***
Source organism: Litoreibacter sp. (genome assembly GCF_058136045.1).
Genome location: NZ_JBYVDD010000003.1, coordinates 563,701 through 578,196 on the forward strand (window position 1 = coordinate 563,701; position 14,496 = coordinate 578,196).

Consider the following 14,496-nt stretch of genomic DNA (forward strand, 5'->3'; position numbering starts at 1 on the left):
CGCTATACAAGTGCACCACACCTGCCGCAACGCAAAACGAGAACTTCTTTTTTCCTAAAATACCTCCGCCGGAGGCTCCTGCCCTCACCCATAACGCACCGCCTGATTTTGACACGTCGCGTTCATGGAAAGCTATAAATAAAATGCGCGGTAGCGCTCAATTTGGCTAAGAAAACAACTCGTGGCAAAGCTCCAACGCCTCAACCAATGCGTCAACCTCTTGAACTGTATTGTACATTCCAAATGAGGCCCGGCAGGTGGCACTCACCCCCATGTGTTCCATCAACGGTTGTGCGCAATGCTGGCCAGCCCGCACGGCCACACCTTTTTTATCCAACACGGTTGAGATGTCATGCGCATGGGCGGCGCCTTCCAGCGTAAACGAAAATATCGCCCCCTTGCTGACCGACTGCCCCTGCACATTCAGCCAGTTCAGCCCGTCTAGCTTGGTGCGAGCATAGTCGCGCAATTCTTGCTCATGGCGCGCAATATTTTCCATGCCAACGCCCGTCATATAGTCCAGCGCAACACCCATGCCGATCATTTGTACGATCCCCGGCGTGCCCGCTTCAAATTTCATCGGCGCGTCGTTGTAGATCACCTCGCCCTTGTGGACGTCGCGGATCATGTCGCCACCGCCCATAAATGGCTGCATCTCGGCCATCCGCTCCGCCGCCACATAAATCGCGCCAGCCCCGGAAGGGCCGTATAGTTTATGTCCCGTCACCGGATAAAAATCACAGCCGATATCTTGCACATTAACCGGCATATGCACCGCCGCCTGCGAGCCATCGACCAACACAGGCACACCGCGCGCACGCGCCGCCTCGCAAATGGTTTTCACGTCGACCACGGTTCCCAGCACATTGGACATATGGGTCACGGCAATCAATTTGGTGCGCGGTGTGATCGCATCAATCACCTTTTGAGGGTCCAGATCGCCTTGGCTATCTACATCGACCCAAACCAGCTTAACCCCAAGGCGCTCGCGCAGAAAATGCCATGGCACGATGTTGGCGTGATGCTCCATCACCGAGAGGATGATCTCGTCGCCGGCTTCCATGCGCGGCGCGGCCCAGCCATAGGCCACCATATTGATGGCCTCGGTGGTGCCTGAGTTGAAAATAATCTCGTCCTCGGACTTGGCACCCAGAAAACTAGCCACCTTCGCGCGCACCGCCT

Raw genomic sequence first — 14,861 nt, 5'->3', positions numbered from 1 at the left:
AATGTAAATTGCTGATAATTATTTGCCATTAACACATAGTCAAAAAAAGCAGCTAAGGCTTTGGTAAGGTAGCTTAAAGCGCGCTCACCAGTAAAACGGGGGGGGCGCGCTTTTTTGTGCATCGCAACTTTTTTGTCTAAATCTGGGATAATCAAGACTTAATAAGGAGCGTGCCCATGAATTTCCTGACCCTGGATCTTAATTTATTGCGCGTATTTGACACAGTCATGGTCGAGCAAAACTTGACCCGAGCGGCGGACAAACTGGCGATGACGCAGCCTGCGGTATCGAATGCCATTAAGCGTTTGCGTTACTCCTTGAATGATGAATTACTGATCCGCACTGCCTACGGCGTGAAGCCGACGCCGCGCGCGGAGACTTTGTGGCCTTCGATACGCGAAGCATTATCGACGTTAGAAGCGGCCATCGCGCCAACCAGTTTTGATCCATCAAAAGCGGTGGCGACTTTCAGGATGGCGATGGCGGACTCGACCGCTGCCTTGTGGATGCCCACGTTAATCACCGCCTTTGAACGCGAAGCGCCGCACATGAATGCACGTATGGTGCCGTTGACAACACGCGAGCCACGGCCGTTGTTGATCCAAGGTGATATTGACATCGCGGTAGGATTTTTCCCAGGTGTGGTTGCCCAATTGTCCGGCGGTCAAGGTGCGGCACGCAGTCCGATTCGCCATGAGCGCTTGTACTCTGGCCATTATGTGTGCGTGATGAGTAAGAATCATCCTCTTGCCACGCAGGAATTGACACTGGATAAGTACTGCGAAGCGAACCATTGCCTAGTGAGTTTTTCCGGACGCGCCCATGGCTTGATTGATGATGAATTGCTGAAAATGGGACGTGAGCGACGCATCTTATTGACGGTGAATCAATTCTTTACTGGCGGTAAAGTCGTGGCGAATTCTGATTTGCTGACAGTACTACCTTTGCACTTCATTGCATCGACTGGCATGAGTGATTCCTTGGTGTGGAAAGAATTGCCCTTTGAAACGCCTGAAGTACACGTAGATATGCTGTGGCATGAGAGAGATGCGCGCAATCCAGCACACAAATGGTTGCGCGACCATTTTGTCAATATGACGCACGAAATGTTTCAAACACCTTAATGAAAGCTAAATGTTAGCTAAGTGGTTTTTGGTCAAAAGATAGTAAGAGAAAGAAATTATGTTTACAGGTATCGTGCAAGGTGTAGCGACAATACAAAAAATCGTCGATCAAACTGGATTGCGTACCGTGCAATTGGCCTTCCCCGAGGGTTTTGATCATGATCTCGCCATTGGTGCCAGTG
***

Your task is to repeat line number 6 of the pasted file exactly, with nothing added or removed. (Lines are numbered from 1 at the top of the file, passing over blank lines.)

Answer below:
AATGTAAATTGCTGATAATTATTTGCCATTAACACATAGTCAAAAAAAGCAGCTAAGGCTTTGGTAAGGTAGCTTAAAGCGCGCTCACCAGTAAAACGGGGGGGGCGCGCTTTTTTGTGCATCGCAACTTTTTTGTCTAAATCTGGGATAATCAAGACTTAATAAGGAGCGTGCCCATGAATTTCCTGACCCTGGATCTTAATTTATTGCGCGTATTTGACACAGTCATGGTCGAGCAAAACTTGACCCGAGCGGCGGACAAACTGGCGATGACGCAGCCTGCGGTATCGAATGCCATTAAGCGTTTGCGTTACTCCTTGAATGATGAATTACTGATCCGCACTGCCTACGGCGTGAAGCCGACGCCGCGCGCGGAGACTTTGTGGCCTTCGATACGCGAAGCATTATCGACGTTAGAAGCGGCCATCGCGCCAACCAGTTTTGATCCATCAAAAGCGGTGGCGACTTTCAGGATGGCGATGGCGGACTCGACCGCTGCCTTGTGGATGCCCACGTTAATCACCGCCTTTGAACGCGAAGCGCCGCACATGAATGCACGTATGGTGCCGTTGACAACACGCGAGCCACGGCCGTTGTTGATCCAAGGTGATATTGACATCGCGGTAGGATTTTTCCCAGGTGTGGTTGCCCAATTGTCCGGCGGTCAAGGTGCGGCACGCAGTCCGATTCGCCATGAGCGCTTGTACTCTGGCCATTATGTGTGCGTGATGAGTAAGAATCATCCTCTTGCCACGCAGGAATTGACACTGGATAAGTACTGCGAAGCGAACCATTGCCTAGTGAGTTTTTCCGGACGCGCCCATGGCTTGATTGATGATGAATTGCTGAAAATGGGACGTGAGCGACGCATCTTATTGACGGTGAATCAATTCTTTACTGGCGGTAAAGTCGTGGCGAATTCTGATTTGCTGACAGTACTACCTTTGCACTTCATTGCATCGACTGGCATGAGTGATTCCTTGGTGTGGAAAGAATTGCCCTTTGAAACGCCTGAAGTACACGTAGATATGCTGTGGCATGAGAGAGATGCGCGCAATCCAGCACACAAATGGTTGCGCGACCATTTTGTCAATATGACGCACGAAATGTTTCAAACACCTTAATGAAAGCTAAATGTTAGCTAAGTGGTTTTTGGTCAAAAGATAGTAAGAGAAAGAAATTATGTTTACAGGTATCGTGCAAGGTGTAGCGACAATACAAAAAATCGTCGATCAAACTGGATTGCGTACCGTGCAATTGGCCTTCCCCGAGGGTTTTGATCATGATCTCGCCATTGGTGCCAGTG